I think it’s fair to say that social media and the way it is used is always going to evolve faster than the law can keep up with it. The amount of people using it though and the related potential for issues to arise likely to involve criminal law mean that social media will always have to be kept under review so that the application of the law is appropriate to the medium.

With half a billion tweets being sent daily, the DPP’s advice is a timely reminder that if we don’t try and tailor the law to circumstance then the consequence can be that it is quickly rendered unsuitable for protecting the public it is designed to serve.

For a little more on the application of the law in relation to the Tom Daley case, have a look at this interesting Guardian article from July by Joshua Rozenberg.

Tell em’ what the master has done…

Making a report of domestic abuse isn’t an easy step to take, unfamiliarity with the police shouldn’t be a barrier though.

Whilst tapping away at the keyboard yesterday writing about the Justin Lee Collins case and the issue of domestic abuse, I reached a certain point in the article where I suggested that one reason domestic abuse is under-reported is because victims are unfamiliar with the police and the justice system.

No sooner had I capped the suggestion off with a full stop, I thought the following – might it be helpful to look at the likely steps taken after a report of domestic abuse is made to ourselves?

I think it would and so what follows is a brief overview of what you might expect to happen after making such a report.

It can only be a general guide as each investigation is tailored to individual circumstances and outside the West Midlands, different forces will have different procedures but still, hopefully it’ll help clarify what us police will be looking to do and why.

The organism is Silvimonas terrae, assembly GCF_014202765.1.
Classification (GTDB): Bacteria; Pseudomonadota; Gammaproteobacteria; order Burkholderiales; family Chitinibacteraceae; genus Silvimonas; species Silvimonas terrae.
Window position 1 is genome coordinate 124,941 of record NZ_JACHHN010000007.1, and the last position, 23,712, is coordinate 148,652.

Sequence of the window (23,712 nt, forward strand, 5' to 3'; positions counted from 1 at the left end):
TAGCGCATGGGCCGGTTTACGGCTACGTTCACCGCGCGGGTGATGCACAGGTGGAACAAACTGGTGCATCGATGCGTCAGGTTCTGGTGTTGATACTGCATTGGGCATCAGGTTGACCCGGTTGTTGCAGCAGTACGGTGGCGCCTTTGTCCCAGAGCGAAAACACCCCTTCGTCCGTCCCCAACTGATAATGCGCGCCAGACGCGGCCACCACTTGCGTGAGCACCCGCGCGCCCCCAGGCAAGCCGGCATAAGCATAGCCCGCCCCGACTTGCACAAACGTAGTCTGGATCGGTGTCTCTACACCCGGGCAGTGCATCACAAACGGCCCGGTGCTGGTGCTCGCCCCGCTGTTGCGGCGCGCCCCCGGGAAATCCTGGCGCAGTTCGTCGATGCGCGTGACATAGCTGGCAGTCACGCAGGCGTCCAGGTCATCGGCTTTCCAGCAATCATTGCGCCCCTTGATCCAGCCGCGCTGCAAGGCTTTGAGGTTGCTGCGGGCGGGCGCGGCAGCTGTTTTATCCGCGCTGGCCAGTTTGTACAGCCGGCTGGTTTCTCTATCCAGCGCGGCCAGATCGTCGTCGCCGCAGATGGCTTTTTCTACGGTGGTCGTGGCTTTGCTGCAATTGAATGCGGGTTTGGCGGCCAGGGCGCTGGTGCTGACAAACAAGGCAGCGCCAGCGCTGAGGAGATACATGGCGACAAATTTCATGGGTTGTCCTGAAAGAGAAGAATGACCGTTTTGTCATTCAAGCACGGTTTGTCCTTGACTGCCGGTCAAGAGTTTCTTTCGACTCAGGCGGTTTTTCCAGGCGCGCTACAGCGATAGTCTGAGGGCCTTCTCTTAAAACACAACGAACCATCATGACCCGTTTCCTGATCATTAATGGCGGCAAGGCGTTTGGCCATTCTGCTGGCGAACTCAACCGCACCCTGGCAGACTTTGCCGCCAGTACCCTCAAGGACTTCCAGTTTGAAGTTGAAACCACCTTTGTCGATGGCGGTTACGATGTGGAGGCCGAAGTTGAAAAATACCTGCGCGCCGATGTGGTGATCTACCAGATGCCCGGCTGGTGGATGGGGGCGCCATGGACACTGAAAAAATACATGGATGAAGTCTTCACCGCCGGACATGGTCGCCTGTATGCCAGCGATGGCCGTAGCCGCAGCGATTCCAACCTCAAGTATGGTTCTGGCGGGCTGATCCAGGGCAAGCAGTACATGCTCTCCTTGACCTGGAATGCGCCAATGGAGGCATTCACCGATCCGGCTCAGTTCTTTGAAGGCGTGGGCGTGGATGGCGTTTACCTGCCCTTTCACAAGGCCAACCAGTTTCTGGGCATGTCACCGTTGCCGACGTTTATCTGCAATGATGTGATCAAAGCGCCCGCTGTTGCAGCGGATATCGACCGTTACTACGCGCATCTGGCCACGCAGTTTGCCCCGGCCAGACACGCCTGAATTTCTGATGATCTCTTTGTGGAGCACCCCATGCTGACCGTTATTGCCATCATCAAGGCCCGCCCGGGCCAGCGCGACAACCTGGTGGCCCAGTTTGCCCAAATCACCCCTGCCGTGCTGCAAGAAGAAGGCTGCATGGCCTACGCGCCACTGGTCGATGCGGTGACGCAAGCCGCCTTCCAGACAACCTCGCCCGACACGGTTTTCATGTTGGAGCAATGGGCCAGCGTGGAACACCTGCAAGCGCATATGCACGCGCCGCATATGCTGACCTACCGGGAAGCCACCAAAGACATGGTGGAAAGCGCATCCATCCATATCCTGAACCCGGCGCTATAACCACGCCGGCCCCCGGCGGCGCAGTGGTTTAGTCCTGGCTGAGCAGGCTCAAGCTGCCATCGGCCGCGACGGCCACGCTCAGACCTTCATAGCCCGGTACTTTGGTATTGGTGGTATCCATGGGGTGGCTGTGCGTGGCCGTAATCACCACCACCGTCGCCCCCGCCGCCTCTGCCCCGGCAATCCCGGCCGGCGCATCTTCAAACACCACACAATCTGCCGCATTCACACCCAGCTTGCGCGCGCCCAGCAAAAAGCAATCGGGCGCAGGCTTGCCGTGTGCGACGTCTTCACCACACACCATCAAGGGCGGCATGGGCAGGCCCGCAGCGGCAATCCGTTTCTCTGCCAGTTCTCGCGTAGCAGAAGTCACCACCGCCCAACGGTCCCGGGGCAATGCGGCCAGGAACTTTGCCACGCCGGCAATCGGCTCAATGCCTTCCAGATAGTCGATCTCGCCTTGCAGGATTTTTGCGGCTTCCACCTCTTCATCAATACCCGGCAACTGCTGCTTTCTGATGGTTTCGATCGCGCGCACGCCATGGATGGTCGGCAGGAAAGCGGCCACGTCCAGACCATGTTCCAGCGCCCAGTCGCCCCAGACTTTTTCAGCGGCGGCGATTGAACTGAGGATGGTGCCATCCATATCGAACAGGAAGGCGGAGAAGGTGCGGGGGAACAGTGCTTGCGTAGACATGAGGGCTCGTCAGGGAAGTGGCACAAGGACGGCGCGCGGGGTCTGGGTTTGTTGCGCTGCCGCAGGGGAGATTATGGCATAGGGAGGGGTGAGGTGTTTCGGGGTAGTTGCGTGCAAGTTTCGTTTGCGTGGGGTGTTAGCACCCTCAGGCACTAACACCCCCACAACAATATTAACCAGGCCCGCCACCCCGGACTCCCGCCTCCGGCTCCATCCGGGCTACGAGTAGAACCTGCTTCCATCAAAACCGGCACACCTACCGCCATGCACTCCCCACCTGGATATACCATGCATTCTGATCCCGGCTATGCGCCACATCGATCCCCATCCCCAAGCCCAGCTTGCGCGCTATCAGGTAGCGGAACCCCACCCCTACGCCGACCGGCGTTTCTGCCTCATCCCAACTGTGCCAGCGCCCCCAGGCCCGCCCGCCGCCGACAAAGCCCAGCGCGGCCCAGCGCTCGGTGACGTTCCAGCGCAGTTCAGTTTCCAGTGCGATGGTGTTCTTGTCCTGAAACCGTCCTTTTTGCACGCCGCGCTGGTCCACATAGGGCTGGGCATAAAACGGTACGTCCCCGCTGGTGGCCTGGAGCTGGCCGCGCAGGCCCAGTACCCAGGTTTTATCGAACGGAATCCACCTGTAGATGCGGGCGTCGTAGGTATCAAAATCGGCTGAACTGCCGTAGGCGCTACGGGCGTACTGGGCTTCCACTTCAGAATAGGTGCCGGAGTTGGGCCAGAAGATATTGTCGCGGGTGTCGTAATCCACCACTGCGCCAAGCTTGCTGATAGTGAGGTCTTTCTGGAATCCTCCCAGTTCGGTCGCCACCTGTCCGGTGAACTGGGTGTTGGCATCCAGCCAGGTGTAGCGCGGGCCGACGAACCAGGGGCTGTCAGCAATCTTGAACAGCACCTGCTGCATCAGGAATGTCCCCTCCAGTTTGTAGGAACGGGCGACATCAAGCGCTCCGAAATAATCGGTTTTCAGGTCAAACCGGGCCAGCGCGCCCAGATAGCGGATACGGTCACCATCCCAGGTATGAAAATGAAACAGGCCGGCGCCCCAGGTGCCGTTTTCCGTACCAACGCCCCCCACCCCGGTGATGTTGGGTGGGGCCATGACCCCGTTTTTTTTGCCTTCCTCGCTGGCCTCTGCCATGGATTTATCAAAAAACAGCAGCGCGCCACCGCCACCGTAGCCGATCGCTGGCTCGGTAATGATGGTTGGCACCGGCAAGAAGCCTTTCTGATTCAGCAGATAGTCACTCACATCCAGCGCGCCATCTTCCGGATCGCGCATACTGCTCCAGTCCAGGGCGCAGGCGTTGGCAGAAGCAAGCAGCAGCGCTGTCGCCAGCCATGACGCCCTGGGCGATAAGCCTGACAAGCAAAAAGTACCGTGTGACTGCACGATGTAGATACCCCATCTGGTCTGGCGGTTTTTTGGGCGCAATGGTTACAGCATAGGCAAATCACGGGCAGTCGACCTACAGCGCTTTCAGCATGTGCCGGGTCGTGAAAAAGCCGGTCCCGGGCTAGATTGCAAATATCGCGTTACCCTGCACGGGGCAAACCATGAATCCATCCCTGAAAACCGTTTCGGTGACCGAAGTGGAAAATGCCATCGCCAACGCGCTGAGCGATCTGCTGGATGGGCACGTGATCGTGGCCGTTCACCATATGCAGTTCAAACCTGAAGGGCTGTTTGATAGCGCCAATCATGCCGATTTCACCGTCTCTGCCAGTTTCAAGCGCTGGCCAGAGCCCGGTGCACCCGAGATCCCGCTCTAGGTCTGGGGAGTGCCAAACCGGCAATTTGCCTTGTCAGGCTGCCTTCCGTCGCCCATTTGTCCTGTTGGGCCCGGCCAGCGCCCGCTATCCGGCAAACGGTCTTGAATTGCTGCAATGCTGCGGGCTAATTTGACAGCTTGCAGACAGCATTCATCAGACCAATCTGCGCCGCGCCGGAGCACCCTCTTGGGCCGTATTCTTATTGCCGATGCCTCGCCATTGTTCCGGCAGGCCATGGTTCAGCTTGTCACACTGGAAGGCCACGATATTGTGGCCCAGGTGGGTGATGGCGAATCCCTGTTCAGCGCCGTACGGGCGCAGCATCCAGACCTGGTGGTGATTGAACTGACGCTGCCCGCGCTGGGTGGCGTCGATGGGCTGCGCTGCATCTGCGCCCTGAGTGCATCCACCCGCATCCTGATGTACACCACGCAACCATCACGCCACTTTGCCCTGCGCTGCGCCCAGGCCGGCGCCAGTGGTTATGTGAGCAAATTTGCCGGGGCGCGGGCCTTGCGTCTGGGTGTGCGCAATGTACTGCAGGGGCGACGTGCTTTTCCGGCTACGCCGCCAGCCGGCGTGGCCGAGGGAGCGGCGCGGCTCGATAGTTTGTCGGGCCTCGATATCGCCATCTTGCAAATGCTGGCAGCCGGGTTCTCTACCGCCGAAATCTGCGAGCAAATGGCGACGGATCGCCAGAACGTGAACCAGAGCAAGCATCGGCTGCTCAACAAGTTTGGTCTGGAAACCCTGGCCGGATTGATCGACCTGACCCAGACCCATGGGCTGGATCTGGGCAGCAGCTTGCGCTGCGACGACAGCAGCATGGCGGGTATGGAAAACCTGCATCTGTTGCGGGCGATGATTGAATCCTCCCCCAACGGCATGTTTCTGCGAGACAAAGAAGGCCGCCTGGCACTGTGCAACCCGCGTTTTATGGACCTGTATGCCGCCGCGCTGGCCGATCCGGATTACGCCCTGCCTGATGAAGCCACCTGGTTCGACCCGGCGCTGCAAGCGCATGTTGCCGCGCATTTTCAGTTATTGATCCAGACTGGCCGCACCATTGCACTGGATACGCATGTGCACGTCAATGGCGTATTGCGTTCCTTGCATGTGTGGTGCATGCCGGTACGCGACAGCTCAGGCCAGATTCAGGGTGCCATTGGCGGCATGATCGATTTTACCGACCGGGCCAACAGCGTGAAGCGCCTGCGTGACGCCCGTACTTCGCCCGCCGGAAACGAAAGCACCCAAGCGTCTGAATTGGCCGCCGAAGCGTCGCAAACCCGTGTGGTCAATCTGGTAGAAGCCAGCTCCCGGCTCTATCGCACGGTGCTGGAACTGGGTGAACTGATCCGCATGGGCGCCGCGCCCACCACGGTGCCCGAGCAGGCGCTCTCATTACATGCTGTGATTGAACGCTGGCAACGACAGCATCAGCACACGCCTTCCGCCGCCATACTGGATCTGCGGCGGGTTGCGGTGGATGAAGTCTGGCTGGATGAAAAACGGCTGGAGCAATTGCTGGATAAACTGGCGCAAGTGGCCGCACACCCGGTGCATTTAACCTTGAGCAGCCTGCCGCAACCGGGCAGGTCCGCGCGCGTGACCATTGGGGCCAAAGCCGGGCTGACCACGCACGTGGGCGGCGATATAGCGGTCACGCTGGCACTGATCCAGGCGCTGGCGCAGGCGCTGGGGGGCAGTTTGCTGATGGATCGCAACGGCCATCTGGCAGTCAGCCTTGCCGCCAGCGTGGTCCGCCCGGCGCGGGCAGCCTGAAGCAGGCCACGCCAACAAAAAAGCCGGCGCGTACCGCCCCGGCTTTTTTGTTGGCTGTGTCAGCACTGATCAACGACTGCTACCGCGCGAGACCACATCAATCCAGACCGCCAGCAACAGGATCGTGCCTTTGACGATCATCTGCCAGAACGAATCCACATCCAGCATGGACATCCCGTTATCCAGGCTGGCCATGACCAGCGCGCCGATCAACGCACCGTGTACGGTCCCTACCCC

In the first instance we’ll be looking to gather as much evidence as we’re able. Usually this will mean taking a statement which is simply a written account of what’s been happening.

Sometimes rather than taking a statement we’ll instead sit down at a police station and conduct a video interview – the result is the same as taking a written statement but rather than ending up with an account on a page, we’ll have it on a DVD.

Alongside the evidence from the statement, we’ll look to gather as much supporting evidence as we can.

If it’s a recent incident we may look to do some house to house enquiries, check CCTV, and with the victim’s permission possibly approach friends and family to see if they can provide statements too.

If appropriate we may also look to gather any medical evidence we can, again to help build up a case and strengthen the chances of a successful prosecution.

Inquiries such as these are carried out in a sensitive manner and with both the consent and understanding of the person making the report. The officers attending will happily answer any questions – building up the case is a process designed with the victim in mind and should take place at a pace they’re comfortable with.

An important part of the role played by the attending officers in the early stages will be making a referral to our Public Protection Unit (PPU) – a team of detectives who specialise in domestic and sexual abuse investigation.

On receiving a summary of a domestic abuse report, a member of the PPU will likely contact the victim by a pre-arranged method and can offer further support, perhaps also involving partner domestic abuse agencies who too are there to help victims in anyway they can.

A particular concern of the PPU will be the safety of the victim and so they can discuss safeguarding options as appropriate including the fitting of bleep alarms, relocation and a range of other possibilities.

Once the available evidence has been gathered, officers will then look to make an arrest, although this can happen at an earlier stage if it’s thought that there’s an immediate risk.